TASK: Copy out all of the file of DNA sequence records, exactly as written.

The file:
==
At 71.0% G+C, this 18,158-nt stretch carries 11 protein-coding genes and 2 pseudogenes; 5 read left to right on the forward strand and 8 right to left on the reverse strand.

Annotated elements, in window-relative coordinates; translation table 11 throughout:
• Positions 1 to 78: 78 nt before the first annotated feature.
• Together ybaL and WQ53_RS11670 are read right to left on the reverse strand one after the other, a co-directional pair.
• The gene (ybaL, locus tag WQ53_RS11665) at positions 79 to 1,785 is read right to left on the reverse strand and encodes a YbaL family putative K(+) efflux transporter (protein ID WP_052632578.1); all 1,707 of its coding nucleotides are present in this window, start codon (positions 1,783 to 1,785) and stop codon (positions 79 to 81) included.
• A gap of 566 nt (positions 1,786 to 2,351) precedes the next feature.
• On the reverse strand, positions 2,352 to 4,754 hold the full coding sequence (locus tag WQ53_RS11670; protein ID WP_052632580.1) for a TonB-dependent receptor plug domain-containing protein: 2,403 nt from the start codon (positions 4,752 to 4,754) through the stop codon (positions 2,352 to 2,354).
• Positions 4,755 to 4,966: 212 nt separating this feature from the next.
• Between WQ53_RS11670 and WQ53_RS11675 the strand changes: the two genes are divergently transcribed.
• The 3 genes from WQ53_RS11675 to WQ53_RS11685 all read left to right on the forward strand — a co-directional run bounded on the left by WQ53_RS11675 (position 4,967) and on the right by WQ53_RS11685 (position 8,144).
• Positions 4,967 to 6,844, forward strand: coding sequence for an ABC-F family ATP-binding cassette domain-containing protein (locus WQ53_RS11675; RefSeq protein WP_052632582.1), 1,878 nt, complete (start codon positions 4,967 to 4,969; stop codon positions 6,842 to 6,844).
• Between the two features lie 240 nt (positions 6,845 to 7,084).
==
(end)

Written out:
At 71.0% G+C, this 18,158-nt stretch carries 11 protein-coding genes and 2 pseudogenes; 5 read left to right on the forward strand and 8 right to left on the reverse strand.

Annotated elements, in window-relative coordinates; translation table 11 throughout:
• Positions 1 to 78: 78 nt before the first annotated feature.
• Together ybaL and WQ53_RS11670 are read right to left on the reverse strand one after the other, a co-directional pair.
• The gene (ybaL, locus tag WQ53_RS11665) at positions 79 to 1,785 is read right to left on the reverse strand and encodes a YbaL family putative K(+) efflux transporter (protein ID WP_052632578.1); all 1,707 of its coding nucleotides are present in this window, start codon (positions 1,783 to 1,785) and stop codon (positions 79 to 81) included.
• A gap of 566 nt (positions 1,786 to 2,351) precedes the next feature.
• On the reverse strand, positions 2,352 to 4,754 hold the full coding sequence (locus tag WQ53_RS11670; protein ID WP_052632580.1) for a TonB-dependent receptor plug domain-containing protein: 2,403 nt from the start codon (positions 4,752 to 4,754) through the stop codon (positions 2,352 to 2,354).
• Positions 4,755 to 4,966: 212 nt separating this feature from the next.
• Between WQ53_RS11670 and WQ53_RS11675 the strand changes: the two genes are divergently transcribed.
• The 3 genes from WQ53_RS11675 to WQ53_RS11685 all read left to right on the forward strand — a co-directional run bounded on the left by WQ53_RS11675 (position 4,967) and on the right by WQ53_RS11685 (position 8,144).
• Positions 4,967 to 6,844, forward strand: coding sequence for an ABC-F family ATP-binding cassette domain-containing protein (locus WQ53_RS11675; RefSeq protein WP_052632582.1), 1,878 nt, complete (start codon positions 4,967 to 4,969; stop codon positions 6,842 to 6,844).
• Between the two features lie 240 nt (positions 6,845 to 7,084).